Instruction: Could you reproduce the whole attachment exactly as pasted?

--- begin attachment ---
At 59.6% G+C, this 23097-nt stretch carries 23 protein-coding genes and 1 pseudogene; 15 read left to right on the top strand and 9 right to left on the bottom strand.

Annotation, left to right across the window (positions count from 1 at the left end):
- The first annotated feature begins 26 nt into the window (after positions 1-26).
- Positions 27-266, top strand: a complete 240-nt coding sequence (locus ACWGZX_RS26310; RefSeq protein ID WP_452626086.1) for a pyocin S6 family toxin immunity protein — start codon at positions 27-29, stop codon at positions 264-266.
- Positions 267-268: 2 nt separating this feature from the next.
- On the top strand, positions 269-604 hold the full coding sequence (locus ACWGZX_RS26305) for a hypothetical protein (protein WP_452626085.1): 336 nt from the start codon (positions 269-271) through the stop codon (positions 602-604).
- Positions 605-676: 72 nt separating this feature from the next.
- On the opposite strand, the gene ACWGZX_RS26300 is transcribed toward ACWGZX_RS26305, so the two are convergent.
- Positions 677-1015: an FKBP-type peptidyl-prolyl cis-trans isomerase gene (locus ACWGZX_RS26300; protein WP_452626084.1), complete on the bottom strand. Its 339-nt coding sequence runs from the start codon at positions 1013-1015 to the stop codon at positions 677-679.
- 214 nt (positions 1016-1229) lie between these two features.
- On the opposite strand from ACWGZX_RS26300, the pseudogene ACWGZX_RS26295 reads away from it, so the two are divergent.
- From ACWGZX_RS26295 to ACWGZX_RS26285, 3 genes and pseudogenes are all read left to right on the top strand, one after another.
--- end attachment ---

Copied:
At 59.6% G+C, this 23097-nt stretch carries 23 protein-coding genes and 1 pseudogene; 15 read left to right on the top strand and 9 right to left on the bottom strand.

Annotation, left to right across the window (positions count from 1 at the left end):
- The first annotated feature begins 26 nt into the window (after positions 1-26).
- Positions 27-266, top strand: a complete 240-nt coding sequence (locus ACWGZX_RS26310; RefSeq protein ID WP_452626086.1) for a pyocin S6 family toxin immunity protein — start codon at positions 27-29, stop codon at positions 264-266.
- Positions 267-268: 2 nt separating this feature from the next.
- On the top strand, positions 269-604 hold the full coding sequence (locus ACWGZX_RS26305) for a hypothetical protein (protein WP_452626085.1): 336 nt from the start codon (positions 269-271) through the stop codon (positions 602-604).
- Positions 605-676: 72 nt separating this feature from the next.
- On the opposite strand, the gene ACWGZX_RS26300 is transcribed toward ACWGZX_RS26305, so the two are convergent.
- Positions 677-1015: an FKBP-type peptidyl-prolyl cis-trans isomerase gene (locus ACWGZX_RS26300; protein WP_452626084.1), complete on the bottom strand. Its 339-nt coding sequence runs from the start codon at positions 1013-1015 to the stop codon at positions 677-679.
- 214 nt (positions 1016-1229) lie between these two features.
- On the opposite strand from ACWGZX_RS26300, the pseudogene ACWGZX_RS26295 reads away from it, so the two are divergent.
- From ACWGZX_RS26295 to ACWGZX_RS26285, 3 genes and pseudogenes are all read left to right on the top strand, one after another.